And unfortunately it just seems that the South African government has become an increasingly risky proposition over time.


So that [spending] really needs to be reined in; government debt levels do need to be brought down and, importantly, the world needs to see us as a less risky country to lend money to – so that those interest levels go down and we can spend in other more important areas of the economy in order to encourage economic reform.

JIMMY MOYAHA: If we’re trying to be a less risky country to the outside world for foreign direct investment, is tapping into the Gold and Foreign Exchange Contingency Reserve Account a good idea? I know other countries do it all the time and it’s not an uncommon exercise for a government to embark on this, but is it smart for us to use that to tackle our debt, or is there an alternative we should have explored – perhaps trimming down the public sector wage bill or dealing with our underlying fiscal problems? Is there something else we could have done as opposed to dipping into this account?

LINDA EEDES: Yes, Jimmy, absolutely. I think all of the things that you’ve mentioned are issues for us. The public sector wage bill continues to be bloated. Of course we’ve seen above-inflation increases over the years, and those are unsustainable. But I think it probably was realistic to see that being brought back considerably in an election year.

It is a short-term fix. I think had they not done that, the markets would’ve reacted quite negatively.

But as I say, it’s really just a short-term solution. It doesn’t solve the underlying problem, which is creating an environment that is able to grow. Our economy needs to grow sustainably to be able to service and bring down our debt.

One of the things that as investment managers we look at is the debt-to-GDP ratio – so the total amount of government debt relative to the economic output of the entire country, so all the goods and services that South Africa produces in the form of its GDP.

Now that ratio has gone from around 30% more than a decade ago to over 70%, and is projected to go to around 75%. That has been brought down slightly by using some of those unrealised gains, which is an important thing.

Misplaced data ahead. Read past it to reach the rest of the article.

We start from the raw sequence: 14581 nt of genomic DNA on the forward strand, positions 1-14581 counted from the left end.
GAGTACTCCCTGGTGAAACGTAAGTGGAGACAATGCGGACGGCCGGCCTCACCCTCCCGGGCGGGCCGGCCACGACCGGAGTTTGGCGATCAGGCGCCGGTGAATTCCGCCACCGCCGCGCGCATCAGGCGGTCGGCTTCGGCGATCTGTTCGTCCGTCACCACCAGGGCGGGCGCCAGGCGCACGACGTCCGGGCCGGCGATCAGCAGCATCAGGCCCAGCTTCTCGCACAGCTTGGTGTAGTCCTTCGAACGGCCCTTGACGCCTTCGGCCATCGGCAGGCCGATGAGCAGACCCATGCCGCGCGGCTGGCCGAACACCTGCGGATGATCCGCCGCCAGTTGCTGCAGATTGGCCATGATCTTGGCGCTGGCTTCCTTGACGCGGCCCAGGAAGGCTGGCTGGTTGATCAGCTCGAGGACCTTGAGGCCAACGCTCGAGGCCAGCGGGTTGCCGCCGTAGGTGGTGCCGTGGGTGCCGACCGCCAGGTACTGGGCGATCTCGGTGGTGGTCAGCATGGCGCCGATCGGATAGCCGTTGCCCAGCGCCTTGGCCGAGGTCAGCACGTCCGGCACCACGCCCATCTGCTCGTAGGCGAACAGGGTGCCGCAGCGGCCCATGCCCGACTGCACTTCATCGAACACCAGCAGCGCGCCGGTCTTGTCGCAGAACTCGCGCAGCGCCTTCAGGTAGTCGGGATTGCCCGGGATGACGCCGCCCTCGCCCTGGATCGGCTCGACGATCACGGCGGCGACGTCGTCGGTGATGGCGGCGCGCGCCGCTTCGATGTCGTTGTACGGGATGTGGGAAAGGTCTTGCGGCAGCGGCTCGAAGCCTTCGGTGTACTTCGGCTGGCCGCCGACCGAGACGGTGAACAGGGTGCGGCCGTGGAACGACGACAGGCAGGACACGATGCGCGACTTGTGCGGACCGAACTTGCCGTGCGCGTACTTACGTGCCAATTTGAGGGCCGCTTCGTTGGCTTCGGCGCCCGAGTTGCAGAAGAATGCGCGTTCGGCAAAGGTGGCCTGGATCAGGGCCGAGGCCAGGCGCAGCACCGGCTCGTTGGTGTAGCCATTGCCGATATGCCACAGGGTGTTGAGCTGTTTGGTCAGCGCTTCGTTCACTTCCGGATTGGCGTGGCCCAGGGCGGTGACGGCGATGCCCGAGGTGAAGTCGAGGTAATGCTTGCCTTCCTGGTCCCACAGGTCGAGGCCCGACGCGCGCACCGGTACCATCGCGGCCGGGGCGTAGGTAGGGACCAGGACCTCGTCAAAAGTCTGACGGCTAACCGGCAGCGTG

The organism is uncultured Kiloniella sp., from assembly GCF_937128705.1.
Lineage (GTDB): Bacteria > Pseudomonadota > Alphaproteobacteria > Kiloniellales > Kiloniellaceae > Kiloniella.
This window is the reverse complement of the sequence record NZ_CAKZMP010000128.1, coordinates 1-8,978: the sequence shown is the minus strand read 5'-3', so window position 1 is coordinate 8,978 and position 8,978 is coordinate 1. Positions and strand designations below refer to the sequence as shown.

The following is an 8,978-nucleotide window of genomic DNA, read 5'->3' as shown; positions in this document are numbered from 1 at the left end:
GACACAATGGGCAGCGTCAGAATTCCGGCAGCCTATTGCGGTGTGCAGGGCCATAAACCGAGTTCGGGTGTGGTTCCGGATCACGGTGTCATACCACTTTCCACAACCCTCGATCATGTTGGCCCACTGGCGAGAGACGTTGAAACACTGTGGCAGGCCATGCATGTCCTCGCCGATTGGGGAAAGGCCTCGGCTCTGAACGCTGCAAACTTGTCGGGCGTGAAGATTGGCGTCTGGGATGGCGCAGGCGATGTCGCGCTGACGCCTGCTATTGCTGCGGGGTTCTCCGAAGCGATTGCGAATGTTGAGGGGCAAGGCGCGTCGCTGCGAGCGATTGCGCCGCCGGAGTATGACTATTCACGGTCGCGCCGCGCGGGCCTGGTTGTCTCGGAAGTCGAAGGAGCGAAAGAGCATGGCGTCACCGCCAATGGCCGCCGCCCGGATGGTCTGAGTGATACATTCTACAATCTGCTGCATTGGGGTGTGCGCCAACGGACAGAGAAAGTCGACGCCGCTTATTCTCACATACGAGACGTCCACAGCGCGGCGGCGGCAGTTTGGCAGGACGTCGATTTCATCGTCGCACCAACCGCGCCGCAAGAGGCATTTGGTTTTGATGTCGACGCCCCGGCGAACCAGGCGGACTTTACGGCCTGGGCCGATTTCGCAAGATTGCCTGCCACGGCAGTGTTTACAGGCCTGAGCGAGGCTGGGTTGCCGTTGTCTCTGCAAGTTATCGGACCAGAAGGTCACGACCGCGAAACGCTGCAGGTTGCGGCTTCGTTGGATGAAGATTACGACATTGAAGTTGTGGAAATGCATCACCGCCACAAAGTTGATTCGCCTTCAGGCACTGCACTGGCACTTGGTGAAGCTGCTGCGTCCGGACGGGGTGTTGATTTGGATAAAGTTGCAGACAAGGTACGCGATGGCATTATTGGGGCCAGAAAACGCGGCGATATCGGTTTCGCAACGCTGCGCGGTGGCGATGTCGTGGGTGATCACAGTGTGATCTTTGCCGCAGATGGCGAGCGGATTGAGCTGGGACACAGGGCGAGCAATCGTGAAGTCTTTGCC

But Fitch and Foord Asset Management think that that debt-to-GDP ratio is going to start increasing again, and is probably going to be worse than the budget is expecting.

We think that it might be over 80% – and then you’re getting into really tricky circumstances in terms of having enough goods and services produced by your economy to sustainably service the amount of debt that it needs.

Those are the key metrics that we’ll be looking at going forward.

JIMMY MOYAHA: Linda, National Treasury in the budget speech outlined a growth forecast of 1.6% for the medium term over the next three years or so; averaging at 1.6%. First of all, is that a realistic number by your estimates and expectations? And secondly, what is a realistic number if that isn’t?

LINDA EEDES: Again, we think that might be a little overly optimistic. Obviously a lot also depends on the global economy, but it’s probably likely to be closer to 1%. Again, we think that the assumptions made may be a little more optimistic than is likely to be the case.

In particular, of course, we just need these major problems solved – and unfortunately the SOEs and government in terms of actual execution have not demonstrated the ability to do that very rapidly.

But let’s hope that we’ll be surprised on the upside rather than the downside in that respect.

JIMMY MOYAHA: We always hope we’re pleasantly surprised, but we are also alive to the fact that we deal with a lot of challenges.

Linda, before I let you go, I want to look at some rumblings that we’ve been hearing around the central bank potentially wanting to explore – and this has been an ongoing conversation for many, many years now – the opportunity or the prospect of revising down the inflation-targeting band from 3% to 6%, to 2% to 4%.

With the current economic conditions that’s going to prove very difficult to do, leaving interest rates higher for longer. Is this something that you think should be done, or do you think we should be focusing on economic growth, stimulating the economy, creating jobs, and then we can deal with this later?

LINDA EEDES: Well, again, one of the things that we look at is the likelihood that the government is able to bring inflation down to those levels? We have obviously seen inflation drifting just a little lower over time. More recently it has had a bit of an uptick. A lot of the inflation is obviously imported into our economy.

Unfortunately, one of the things we don’t have is economic growth that actually creates inflation, so in contrast to the likes of the US – where some of that inflation in the core side has actually been because the economy has been more resilient than expected. You can’t really sustainably see inflation drifting down unless you solve many of the issues which face us.

So in terms of bringing it down to a lower level again, we would like to see inflation remaining within the current band. Some of that is outside the control of the monetary authority. That is something we will see in terms of how that actually plays out.

JIMMY MOYAHA: Well, we’ll keep an eye on it, see how everything plays out. Hopefully, we have more positive conversations around these and other topics as we go forward, and hopefully, we do see the fiscal reform that we so desperately need to reassure international investors, but also to grow our own economy.

Thanks so much, Linda. We’ll leave it at that. That was Linda Eedes, an investment executive at Foord Asset Management, joining me to take a look at the latest announcements from Fitch, expressing concerns over the budget speech expectations that were delivered last week.